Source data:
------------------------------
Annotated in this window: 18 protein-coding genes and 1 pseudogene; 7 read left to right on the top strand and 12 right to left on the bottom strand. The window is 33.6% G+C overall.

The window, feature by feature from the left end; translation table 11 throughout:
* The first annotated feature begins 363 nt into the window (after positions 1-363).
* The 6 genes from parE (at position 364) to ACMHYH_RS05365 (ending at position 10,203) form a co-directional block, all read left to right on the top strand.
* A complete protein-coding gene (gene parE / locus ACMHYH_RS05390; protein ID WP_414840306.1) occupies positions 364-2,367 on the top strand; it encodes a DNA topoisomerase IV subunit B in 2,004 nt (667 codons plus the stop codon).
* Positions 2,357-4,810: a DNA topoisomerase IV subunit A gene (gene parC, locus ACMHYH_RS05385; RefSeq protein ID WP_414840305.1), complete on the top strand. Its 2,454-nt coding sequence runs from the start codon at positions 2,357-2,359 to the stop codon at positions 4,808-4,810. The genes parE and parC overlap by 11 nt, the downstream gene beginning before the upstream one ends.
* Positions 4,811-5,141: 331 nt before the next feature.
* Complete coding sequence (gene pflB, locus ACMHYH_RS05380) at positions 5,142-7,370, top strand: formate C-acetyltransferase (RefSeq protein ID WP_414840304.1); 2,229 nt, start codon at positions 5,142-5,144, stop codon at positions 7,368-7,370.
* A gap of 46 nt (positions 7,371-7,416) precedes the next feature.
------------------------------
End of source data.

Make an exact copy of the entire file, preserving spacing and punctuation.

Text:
Annotated in this window: 18 protein-coding genes and 1 pseudogene; 7 read left to right on the top strand and 12 right to left on the bottom strand. The window is 33.6% G+C overall.

The window, feature by feature from the left end; translation table 11 throughout:
* The first annotated feature begins 363 nt into the window (after positions 1-363).
* The 6 genes from parE (at position 364) to ACMHYH_RS05365 (ending at position 10,203) form a co-directional block, all read left to right on the top strand.
* A complete protein-coding gene (gene parE / locus ACMHYH_RS05390; protein ID WP_414840306.1) occupies positions 364-2,367 on the top strand; it encodes a DNA topoisomerase IV subunit B in 2,004 nt (667 codons plus the stop codon).
* Positions 2,357-4,810: a DNA topoisomerase IV subunit A gene (gene parC, locus ACMHYH_RS05385; RefSeq protein ID WP_414840305.1), complete on the top strand. Its 2,454-nt coding sequence runs from the start codon at positions 2,357-2,359 to the stop codon at positions 4,808-4,810. The genes parE and parC overlap by 11 nt, the downstream gene beginning before the upstream one ends.
* Positions 4,811-5,141: 331 nt before the next feature.
* Complete coding sequence (gene pflB, locus ACMHYH_RS05380) at positions 5,142-7,370, top strand: formate C-acetyltransferase (RefSeq protein ID WP_414840304.1); 2,229 nt, start codon at positions 5,142-5,144, stop codon at positions 7,368-7,370.
* A gap of 46 nt (positions 7,371-7,416) precedes the next feature.